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Share the fire

By Stuart Kerner

Five strangers each enrolled on an outward-bound course to be held in the middle of winter on a wild and windswept moor. Each one hoped that they would be made stronger and fitter by facing the elements, but each resented the company of their five fellow travellers for reasons of their own.

Unfortunately these five got lost in the fog, in the middle of the moor, with few provisions and no way to summon help. Their only hope was to see out the night.

Each traveller possessed a stick of wood in their back pack: insufficient to make a life-saving fire on its own, but with about four others, enough to create a large, roaring blaze.

As the dark and cold night went on, and the fire they had started earlier was badly in need of logs, each person became conscious of their life-saving branch, but each had second thoughts about using it.

The first, a woman, of noble birth, held hers back: why should she share it with the likes of this riff-raff?

The next person couldn’t bring himself to give his stick of birch to the fire; after all, he knew that one of the group belonged to a different religion from him, and he wasn’t about to do anything to help his sworn enemy.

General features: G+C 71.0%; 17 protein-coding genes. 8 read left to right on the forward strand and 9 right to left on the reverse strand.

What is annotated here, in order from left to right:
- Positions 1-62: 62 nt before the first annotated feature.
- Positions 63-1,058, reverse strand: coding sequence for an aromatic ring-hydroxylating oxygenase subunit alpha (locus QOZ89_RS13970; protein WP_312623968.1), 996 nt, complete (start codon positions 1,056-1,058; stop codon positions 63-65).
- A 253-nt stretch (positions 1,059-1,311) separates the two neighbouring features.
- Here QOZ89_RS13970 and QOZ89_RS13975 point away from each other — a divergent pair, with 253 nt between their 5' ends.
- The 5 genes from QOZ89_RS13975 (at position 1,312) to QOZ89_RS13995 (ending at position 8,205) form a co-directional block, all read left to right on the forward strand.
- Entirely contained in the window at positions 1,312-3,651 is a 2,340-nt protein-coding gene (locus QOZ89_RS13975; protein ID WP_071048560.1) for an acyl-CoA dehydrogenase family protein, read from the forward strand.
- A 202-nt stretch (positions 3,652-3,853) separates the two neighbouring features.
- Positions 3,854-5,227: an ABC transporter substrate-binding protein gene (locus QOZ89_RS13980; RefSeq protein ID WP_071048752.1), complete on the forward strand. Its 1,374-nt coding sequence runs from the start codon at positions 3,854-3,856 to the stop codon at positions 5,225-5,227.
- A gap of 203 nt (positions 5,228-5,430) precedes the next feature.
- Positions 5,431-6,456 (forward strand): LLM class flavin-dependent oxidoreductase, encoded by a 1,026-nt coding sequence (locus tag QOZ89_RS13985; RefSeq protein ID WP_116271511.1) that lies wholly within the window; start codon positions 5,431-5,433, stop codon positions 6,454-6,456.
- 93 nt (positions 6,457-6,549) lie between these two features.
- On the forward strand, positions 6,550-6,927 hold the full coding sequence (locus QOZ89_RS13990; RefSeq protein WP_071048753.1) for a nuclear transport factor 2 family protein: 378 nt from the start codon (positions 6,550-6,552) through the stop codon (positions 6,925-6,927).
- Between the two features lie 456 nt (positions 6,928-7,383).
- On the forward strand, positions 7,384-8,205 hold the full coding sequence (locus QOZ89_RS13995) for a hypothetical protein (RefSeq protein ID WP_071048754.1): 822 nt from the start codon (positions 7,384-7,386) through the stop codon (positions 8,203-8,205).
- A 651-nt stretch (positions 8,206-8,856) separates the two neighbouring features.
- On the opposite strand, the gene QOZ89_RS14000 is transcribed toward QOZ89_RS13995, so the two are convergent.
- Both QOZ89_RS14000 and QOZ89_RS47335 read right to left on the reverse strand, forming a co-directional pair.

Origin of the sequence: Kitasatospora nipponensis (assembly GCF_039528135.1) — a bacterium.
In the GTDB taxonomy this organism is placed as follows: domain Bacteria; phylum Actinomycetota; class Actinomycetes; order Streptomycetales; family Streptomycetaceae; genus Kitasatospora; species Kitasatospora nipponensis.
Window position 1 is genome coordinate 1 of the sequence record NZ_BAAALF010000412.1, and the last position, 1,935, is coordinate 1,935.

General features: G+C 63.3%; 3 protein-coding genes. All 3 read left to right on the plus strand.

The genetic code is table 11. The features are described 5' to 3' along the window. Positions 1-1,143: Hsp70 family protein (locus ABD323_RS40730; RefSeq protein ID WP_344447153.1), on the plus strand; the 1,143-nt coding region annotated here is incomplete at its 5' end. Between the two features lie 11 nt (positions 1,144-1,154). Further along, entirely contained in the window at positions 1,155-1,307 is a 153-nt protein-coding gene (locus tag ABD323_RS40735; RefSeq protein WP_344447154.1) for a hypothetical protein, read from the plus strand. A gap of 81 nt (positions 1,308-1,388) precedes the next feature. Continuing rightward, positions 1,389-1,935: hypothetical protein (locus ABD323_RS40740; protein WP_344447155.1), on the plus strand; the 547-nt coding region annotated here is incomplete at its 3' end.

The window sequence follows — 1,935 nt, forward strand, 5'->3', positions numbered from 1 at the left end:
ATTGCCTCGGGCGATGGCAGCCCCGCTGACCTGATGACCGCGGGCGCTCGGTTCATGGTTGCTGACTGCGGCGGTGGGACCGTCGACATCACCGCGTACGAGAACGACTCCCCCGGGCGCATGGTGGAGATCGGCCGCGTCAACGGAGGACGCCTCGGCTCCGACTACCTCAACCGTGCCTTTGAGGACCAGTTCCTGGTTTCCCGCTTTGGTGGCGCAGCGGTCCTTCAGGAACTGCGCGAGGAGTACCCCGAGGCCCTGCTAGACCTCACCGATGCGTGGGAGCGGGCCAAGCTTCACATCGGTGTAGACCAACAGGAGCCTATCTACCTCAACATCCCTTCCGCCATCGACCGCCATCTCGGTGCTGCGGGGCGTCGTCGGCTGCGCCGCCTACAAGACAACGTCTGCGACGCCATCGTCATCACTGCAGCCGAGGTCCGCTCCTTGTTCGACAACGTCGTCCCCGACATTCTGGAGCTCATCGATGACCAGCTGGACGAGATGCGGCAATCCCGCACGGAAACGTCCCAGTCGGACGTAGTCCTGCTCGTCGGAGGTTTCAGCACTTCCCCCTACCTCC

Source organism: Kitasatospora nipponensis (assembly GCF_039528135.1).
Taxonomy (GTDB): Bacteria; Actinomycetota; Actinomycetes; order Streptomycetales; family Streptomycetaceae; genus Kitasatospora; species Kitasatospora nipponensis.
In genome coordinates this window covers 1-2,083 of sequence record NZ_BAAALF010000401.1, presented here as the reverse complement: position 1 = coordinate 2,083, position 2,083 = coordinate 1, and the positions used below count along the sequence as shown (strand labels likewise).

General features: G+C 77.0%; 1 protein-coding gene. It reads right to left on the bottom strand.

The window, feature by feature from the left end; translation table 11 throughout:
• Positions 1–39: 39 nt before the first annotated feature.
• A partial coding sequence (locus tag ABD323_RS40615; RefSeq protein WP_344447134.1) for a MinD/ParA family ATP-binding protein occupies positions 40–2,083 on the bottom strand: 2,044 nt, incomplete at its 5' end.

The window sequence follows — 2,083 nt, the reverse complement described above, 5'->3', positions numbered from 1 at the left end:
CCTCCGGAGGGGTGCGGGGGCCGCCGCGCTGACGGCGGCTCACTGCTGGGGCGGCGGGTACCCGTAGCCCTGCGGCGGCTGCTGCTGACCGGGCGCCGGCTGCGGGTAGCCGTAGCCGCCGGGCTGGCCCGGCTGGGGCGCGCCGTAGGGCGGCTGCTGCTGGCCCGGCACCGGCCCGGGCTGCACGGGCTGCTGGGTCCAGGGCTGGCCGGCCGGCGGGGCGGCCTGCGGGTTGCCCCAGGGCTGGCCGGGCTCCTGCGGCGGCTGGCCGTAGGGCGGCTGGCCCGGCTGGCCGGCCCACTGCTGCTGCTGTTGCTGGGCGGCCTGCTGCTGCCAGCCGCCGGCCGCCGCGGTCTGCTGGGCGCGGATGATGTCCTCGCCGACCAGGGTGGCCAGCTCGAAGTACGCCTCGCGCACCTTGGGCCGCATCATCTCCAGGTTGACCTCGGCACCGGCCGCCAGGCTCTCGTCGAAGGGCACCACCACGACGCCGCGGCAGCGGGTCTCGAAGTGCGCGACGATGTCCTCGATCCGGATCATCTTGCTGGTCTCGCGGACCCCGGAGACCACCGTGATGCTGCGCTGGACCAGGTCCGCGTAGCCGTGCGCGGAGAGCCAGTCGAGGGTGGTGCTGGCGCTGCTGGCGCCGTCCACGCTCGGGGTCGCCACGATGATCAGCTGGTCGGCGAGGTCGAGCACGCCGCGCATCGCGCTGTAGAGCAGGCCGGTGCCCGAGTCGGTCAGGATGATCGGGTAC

The third sat in tattered clothes. She tugged her battered coat around her shoulders: why should her log be put to use to warm the idle rich?

The fourth, a rich man, just sat back and thought of the wealth he had in store at home, and how to keep what he had earned from the lazy, spendthrift poor: that log was his and that was how it was going to stay.

And the last person in this desperate group was someone who would do nothing unless it was for his own gain, giving only to those who gave something back was how he played the game.  His stick remained firmly in his rucksack.

The next morning the local rangers of the moor discovered this dreadful group – the logs held tight in their lifeless, frozen hands. Of course, unbeknown to their would-be rescuers, they didn’t die from the cold without; they died from the cold within.

 

Remember, we human beings need to share our inner fire with our fellows or else we will all die of frozen hearts.


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